But that still leaves the nose-horned viper, the western green mamba, and three kinds of cobra (one of which spits venom at you). There are also venomous pythons, asps, boomslangs, and other snakes that hide in the grass, climb trees, or swim. Suffice it to say that we’re amazed Liberia isn’t one giant ball of snakes.
Of course, if the snakes don’t get you, there are a dozen other ways to die in Liberia—even if you’re actively trying to preserve the wildlife there. In April 2017, two rangers were murdered by humans who had been living illegally inside a Liberian rainforest.
The problem stems from the population’s dependence on bushmeat for protein, which leads to poaching. Angry mobs often kill forest rangers who try to protect the rainforest’s endangered species. But it doesn’t stop there. The poachers’ bushmeat may be infected with germs that can spark an Ebola outbreak.
5 Teetering On The Brink Of Ecological Disaster
In an ironic twist, Liberia is suffering from the effects of global warming while contributing almost nothing to climate change. As Liberia is so undeveloped, the nation is in a catch-22.
On the one hand, the coastal regions are flooding due to a low coastal plain and increased rainfall. As a poor country, Liberia can do little about this even though there is a vast oil deposit available for exploitation.
The catch is that the deposit sits beneath the Upper Guinean tropical forest, a protected area. Even with the legal protection in place, the forests are being depleted at three times the global average due to illegal logging.
If that wasn’t bad enough, Liberian farmers can no longer rely on the usually stable weather patterns to know when to plant crops. With the country’s population explosion, the future for one of the most environmentally pure regions on Earth looks troubled, if not downright bleak.
4 The Weirdest Animal Lives There
The long-tailed pangolin lives in Liberia, although humans are going out of their way to eat it into extinction like everything else. Pangolins are weird but also cute in a way that makes them beloved by hipsters and Japanese teenagers.
However, these animals are endangered, which means that they are incredibly valuable. As a result, the pangolin is the most trafficked animal on Earth. Despite looking like a honey badger in a snakeskin suit, Chinese medicine has decided that eating pangolins is good for you. Eating rare animals is also a sign of wealth.
In Liberia, however, the pangolin is banned from poaching like all other bushmeat delicacies. But the value of these unique animals is high enough that the reward outweighs the risks for many poachers. Pangolin scales alone are reported to fetch $3,000 per kilogram ($1,363 per lb), while a factory worker can expect to earn just $100 in a month.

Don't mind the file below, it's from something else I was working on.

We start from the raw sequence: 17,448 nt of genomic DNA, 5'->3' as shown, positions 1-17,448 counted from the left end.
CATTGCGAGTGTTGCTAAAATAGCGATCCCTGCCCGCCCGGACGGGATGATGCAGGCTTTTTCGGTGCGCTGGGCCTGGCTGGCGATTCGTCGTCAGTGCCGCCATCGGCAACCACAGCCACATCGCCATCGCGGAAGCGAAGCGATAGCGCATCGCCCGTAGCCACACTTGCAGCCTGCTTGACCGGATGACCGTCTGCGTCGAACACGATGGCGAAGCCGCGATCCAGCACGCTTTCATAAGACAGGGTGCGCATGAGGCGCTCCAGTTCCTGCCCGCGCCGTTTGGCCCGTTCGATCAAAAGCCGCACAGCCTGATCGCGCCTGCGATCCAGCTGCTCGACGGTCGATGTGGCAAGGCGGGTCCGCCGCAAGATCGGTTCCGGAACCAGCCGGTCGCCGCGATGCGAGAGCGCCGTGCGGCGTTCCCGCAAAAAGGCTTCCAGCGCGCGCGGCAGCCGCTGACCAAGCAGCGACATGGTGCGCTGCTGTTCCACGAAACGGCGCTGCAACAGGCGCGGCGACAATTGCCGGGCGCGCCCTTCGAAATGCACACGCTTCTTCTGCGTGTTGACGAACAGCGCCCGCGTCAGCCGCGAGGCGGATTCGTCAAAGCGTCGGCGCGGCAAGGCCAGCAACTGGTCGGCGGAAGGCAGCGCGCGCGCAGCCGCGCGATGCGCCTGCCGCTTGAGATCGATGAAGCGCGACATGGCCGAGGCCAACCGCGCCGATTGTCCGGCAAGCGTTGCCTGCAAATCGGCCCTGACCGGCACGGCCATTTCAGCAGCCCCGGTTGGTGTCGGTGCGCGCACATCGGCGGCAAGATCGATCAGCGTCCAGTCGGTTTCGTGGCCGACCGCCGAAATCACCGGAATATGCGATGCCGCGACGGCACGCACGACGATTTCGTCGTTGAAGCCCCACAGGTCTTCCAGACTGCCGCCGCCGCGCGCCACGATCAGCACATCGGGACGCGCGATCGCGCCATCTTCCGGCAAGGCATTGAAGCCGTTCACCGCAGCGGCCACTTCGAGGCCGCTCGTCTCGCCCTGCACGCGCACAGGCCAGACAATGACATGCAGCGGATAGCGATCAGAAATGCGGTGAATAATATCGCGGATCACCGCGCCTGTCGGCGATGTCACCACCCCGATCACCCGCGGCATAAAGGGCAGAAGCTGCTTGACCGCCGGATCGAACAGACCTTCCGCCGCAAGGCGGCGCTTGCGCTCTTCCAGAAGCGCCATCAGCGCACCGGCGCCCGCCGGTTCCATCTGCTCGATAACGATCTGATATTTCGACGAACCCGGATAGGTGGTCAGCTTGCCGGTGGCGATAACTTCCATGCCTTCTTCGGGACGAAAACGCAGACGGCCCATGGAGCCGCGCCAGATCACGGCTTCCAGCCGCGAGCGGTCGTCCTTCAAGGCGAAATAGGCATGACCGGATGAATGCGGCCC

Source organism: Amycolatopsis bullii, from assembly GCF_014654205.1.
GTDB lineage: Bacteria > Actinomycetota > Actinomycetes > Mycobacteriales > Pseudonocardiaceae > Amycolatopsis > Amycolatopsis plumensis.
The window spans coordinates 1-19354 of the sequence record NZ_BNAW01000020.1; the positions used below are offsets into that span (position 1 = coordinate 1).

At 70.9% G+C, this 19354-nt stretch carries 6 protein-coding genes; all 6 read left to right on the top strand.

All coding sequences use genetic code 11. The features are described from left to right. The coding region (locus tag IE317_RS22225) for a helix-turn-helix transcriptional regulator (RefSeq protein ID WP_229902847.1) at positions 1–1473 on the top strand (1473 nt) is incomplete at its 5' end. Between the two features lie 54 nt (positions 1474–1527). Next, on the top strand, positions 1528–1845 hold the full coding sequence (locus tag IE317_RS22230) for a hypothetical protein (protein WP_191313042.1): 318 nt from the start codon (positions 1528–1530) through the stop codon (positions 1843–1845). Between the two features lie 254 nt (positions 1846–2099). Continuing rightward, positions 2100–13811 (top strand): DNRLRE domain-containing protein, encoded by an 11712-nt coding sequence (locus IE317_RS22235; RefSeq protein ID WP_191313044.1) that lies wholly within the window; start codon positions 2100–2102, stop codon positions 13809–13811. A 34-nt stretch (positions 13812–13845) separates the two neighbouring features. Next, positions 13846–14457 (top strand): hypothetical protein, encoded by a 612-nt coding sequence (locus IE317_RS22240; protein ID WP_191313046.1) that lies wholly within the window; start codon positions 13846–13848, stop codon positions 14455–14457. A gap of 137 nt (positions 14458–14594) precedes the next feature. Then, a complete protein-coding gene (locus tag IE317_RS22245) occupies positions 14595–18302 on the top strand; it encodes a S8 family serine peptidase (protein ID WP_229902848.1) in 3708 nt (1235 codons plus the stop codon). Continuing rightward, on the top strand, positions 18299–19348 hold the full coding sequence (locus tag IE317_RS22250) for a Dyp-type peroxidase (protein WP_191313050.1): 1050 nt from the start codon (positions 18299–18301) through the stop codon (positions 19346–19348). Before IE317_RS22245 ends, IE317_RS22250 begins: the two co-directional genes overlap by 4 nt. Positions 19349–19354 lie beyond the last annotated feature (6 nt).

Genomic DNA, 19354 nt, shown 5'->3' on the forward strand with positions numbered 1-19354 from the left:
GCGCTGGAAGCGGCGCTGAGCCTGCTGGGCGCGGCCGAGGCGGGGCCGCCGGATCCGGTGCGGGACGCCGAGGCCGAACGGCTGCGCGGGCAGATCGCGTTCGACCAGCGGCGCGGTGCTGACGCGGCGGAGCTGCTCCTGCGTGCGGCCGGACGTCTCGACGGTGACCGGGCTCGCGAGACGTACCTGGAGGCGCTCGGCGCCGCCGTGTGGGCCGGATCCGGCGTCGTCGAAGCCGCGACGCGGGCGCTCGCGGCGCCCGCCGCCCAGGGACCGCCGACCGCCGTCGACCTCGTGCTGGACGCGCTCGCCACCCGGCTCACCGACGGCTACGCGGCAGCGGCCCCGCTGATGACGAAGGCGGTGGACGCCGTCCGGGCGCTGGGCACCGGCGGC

3 Migration Is Key To Liberia’s Future
Although the population of Liberia is growing rapidly due to improving standards of living and a decade of peace, many Liberians seek their fortunes overseas. Eleven percent of people surveyed in 2010 said they received money sent back by friends or relatives abroad. This figure is likely to rise in the coming decades because 35 percent of the population is effectively uneducated and 27 percent of women report an income of less than $0.50 per day.
Overseas investment in the form of offshore oil prospecting is beginning to take shape, but wealth remains concentrated in Monrovia, the capital of Liberia. For many rural Liberians, crossing the border to Guinea or Ivory Coast in search of a new life is attractive. Emigration to destinations such as Europe, Asia, and the United States has also been increasing.
2 The First African Female President Is Liberian
Ellen Johnson Sirleaf took office as Liberia’s 24th president in 2006. Sirleaf, who has the moniker “The Iron Lady,” also won the Nobel Peace Prize in 2011. While this is great in terms of gender equality, Liberia has repressive laws regarding homosexuality. President Sirleaf has not repealed these laws, much to the chagrin of progressives in the West.
In the context of Liberian politics, however, it is clear that the nation simply isn’t ready to accept homosexuality as part of normal sexual behavior. To force the issue would be political suicide for Sirleaf. As the greatest president in Liberia’s history, this is a result the country can ill afford.
1 Liberia Has The Second-Largest Commercial Fleet Of Ships On Earth
Due to its laissez-faire attitude toward pesky things like maritime law, Liberia has more ships registered under a flag of convenience than any other country except Panama. About 12 percent of the world’s ships fly the flag of Liberia.
According to the Liberian Registry, “Liberia has earned international respect for its dedication to flagging the world’s safest and most secure vessels.” Even so, the registry itself is operated by a US company.
Despite so many ship owners taking advantage of Liberia’s lax maritime laws, very little of the registration fees have benefited the people whose flag adorns approximately 4,000 vessels. It is believed that Charles Taylor redirected some of the funds into nongovernmental projects.
With registration fees accounting for close to 25 percent of Liberia’s tax revenue, it is unlikely that the government will be keen to reform maritime laws at the behest of other nations. Although the ships are expected to employ Liberian sailors, this is seldom enforced due to the closure of the Merchant Marine Academy in 1992.